Professor David Bell, Stirling Management School
The UK economy is facing a precipitous drop in demand. This fall is likely to be short-lived and is specific to a range of customer-facing industries. Social distancing is already having a hugely detrimental effect on transport, tourism, sport and hospitality.
What is the appropriate policy response? To avoid serious recession, the government must act to maintain demand. Many businesses will soon run short of cash and be forced to lay off workers. This will cause hardship and lead to further falls in demand. Many of these are viable companies that have been hit by an unprecedented shock. Thus the appropriate action for government is to replace the lost demand by compensating companies hit by the effects of coronavirus. Thus, it would “buy” the empty hotel beds, the empty passenger seats etc. This measure would allow companies to continue paying their employees and meeting their capital costs.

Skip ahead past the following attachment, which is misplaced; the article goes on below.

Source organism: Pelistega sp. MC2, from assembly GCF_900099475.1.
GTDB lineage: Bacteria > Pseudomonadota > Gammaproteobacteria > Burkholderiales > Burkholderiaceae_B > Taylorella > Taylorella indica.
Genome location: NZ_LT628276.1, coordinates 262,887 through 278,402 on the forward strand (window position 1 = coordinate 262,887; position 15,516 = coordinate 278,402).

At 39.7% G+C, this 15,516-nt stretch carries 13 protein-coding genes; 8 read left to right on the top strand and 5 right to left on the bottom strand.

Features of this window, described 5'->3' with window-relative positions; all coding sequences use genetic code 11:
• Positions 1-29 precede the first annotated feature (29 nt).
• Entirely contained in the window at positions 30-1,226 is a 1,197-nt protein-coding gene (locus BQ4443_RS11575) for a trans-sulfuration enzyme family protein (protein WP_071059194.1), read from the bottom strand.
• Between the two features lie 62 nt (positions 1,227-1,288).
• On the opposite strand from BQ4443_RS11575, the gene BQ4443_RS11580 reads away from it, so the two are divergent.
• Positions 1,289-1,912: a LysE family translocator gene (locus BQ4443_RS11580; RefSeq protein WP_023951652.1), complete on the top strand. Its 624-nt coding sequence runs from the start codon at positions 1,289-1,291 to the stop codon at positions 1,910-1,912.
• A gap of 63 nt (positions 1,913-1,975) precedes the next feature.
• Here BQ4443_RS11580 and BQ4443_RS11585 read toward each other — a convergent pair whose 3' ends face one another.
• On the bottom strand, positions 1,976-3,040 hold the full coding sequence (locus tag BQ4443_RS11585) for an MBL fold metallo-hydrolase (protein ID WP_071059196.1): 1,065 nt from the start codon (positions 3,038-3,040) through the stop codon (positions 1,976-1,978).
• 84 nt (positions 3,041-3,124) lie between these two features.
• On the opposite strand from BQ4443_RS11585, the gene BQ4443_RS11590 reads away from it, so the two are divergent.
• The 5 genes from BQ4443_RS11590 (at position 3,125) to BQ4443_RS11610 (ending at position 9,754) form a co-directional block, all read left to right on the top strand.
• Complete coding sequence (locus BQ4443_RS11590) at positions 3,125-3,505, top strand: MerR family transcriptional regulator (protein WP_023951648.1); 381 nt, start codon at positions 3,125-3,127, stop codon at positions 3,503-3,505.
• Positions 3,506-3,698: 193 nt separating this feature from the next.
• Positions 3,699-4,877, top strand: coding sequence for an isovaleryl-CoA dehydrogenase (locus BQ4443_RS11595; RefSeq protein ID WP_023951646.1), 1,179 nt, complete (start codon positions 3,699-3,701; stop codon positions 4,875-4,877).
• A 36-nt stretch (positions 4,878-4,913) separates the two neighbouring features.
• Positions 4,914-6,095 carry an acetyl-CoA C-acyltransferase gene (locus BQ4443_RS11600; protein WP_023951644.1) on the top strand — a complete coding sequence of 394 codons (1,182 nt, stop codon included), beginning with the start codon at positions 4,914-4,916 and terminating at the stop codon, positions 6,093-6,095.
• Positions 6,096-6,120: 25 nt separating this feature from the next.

The government might set conditions on the provision of such support – for example, they must be registered in the UK, pay a threshold level of corporation tax and guarantee to maintain employment until the crisis is over. Payments would be reduced if companies cut non-wage variable costs by curtailing or closing services: this could be offset if companies use these savings to enhance productivity, say by upskilling the workforce.
This proposal is well-targeted – it focuses directly on the companies that have been affected by the coronavirus threat. Other, more general, demand stimuli would likely be more expensive and would not prevent many companies going bankrupt.
Action must be quick. The Danish Government has already agreed to cover 75 per cent of the wages of those workers whose jobs are threatened by the crisis – those who propose to lay off more than 30 per cent of their staff or more than 50 workers. Whether companies can meet the remaining 25 per cent remains to be seen.
Keynes argued that in a recession, government should be prepared to boost demand to avoid mass unemployment. Coronavirus has precipitated the most drastic fall in global demand ever witnessed. Its effects will nonetheless be time limited, so the injection of liquidity will be temporary. Better to add to debt than to lose companies that in normal times support employment, foreign earnings and growth.Back to home